Although very similar, Jasmine's BDD-based API involves defining a Spec -- a grouping of tests or conditions to verify. The spec places each test into a context or scenario and comprises a suit of tests (see Code Listing 2).

Code Listing 2: Jasmine Unit Testing Sample
/// <reference path="Jasmine.js" />
/// <reference path="../../intellitect.sharepoint.web/scripts/SampleRestService.js" />
 
var restService = null;
describe("SampleRestService.getToken()", function () {
  var restService = null;
  beforeEach(function () {
    restService = new SampleRestService("http://IntelliTect.com/Blog");
  });
  afterEach(function () {
    restService = null;
  });
  it("Provide valid credentials", function () {
    var token = restService.getToken("Inigo.Montoya", "Ykmfptd!");
    expect(token).toBe("ecy8b081wh6owf8o");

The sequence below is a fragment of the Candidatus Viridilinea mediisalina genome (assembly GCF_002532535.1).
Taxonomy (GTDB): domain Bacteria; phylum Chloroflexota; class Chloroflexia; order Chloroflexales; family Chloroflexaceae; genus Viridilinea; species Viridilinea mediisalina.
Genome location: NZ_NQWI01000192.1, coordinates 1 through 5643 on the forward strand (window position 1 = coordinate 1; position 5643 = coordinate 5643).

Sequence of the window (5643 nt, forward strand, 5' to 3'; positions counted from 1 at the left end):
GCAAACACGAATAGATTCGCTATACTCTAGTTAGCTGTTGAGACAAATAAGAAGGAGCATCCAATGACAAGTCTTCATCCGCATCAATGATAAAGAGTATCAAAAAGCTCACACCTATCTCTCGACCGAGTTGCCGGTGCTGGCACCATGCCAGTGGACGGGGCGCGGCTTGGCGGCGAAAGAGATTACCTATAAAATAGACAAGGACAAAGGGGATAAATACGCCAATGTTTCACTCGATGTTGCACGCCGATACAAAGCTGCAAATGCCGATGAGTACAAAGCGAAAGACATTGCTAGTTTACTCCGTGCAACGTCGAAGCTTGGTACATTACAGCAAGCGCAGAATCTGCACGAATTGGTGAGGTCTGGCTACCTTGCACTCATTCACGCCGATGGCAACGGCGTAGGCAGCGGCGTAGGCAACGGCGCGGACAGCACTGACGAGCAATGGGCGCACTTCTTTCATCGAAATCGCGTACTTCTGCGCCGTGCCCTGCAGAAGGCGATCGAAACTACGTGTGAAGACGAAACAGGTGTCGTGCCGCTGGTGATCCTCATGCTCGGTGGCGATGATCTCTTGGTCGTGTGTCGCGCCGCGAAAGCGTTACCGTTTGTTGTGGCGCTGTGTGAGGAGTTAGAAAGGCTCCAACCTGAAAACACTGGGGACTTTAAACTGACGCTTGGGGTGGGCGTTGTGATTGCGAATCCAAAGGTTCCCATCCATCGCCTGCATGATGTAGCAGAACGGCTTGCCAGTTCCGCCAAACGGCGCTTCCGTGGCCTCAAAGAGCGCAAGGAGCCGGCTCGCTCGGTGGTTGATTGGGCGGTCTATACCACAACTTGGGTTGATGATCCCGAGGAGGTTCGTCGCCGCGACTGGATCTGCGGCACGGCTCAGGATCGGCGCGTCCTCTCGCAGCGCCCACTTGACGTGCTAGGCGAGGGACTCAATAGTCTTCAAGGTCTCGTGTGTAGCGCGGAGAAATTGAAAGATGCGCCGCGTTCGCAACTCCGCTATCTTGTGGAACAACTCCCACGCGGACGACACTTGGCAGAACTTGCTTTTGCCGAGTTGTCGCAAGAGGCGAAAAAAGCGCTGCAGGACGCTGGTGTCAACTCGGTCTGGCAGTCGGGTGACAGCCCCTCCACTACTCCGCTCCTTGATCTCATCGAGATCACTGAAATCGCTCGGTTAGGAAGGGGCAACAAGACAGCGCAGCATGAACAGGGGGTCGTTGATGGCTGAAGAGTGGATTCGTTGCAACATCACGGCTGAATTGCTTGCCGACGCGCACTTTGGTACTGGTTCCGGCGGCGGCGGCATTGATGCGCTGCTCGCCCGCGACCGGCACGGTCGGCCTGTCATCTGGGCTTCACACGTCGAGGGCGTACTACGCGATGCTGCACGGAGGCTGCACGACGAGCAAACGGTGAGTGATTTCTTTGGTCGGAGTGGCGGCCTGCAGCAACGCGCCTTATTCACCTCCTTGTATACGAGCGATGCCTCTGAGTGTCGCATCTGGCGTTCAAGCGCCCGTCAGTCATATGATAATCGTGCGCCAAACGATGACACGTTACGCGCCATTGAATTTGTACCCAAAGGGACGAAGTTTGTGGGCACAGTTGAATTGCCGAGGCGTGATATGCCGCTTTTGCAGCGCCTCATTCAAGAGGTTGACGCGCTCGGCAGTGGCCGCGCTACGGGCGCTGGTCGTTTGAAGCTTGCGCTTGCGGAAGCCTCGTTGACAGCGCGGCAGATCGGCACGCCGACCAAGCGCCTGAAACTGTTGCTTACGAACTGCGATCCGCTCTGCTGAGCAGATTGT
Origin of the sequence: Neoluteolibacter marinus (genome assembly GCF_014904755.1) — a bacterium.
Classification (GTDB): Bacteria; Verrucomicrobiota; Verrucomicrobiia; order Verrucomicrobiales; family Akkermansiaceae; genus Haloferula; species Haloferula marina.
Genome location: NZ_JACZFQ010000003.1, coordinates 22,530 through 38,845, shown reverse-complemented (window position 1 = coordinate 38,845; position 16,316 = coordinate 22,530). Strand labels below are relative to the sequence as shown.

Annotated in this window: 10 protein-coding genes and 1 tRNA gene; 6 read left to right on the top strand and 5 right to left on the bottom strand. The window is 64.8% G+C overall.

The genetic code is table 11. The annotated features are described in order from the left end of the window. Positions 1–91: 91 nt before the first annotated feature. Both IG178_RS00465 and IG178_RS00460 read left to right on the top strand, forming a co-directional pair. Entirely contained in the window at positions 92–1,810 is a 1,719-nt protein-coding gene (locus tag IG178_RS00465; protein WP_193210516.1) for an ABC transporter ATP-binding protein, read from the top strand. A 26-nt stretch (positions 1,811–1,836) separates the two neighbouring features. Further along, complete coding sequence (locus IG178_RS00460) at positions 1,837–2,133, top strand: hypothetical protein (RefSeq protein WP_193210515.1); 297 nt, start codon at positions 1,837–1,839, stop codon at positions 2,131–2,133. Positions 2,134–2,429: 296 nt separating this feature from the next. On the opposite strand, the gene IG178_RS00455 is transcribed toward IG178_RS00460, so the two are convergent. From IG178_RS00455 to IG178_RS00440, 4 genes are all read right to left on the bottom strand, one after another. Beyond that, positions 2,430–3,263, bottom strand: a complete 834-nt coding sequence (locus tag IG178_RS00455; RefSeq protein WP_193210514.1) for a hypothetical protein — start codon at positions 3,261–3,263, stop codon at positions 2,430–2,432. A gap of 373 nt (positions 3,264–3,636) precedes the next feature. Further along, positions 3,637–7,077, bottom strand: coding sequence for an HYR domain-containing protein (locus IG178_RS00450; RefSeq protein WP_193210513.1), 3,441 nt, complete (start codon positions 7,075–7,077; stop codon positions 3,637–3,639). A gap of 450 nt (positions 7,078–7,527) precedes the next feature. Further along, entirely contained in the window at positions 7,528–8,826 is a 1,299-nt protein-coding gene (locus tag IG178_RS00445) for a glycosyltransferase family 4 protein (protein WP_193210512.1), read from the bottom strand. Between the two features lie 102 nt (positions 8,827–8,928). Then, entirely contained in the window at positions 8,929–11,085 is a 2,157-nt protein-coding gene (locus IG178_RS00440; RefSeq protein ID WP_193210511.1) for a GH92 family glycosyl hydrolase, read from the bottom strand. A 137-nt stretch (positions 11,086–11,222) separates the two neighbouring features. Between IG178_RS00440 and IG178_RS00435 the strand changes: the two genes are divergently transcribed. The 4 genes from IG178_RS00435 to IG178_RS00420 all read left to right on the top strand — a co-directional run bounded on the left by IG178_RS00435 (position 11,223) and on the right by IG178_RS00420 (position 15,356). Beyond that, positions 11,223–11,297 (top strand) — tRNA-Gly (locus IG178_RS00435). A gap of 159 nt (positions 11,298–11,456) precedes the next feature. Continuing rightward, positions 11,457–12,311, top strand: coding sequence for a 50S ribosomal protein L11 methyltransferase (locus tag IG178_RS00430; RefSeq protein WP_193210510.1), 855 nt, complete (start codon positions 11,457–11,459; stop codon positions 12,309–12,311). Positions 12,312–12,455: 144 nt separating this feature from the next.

});
  it("Prevent empty string for the name", function () {
    var emptyUserNameExpression = function () {
      var token = restService.getToken("", "Ykmfptd!");
    };
    expect(emptyUserNameExpression).toThrow();
  });
  it("Prevent empty null for the password", function () {
    var nullPasswordExpression = function () {
      var token = restService.getToken("Inigo.Montoya", null);
    };
    expect(nullPasswordExpression).toThrow();
  });
 
});
 
describe("SampleRestService.downloadFile()", function() {
  it("Throw an exception if file does not exist.", function () {
    var fileDoesNotExistExpression = function () {
      var restService =
        new SampleRestService(
		"http://IntelliTect.com/Blog", "Inigo.Montoya", null);
      var file = restService.downloadFile("Bog.us");
    };
    expect(fileDoesNotExistExpression).toThrow();
  });
});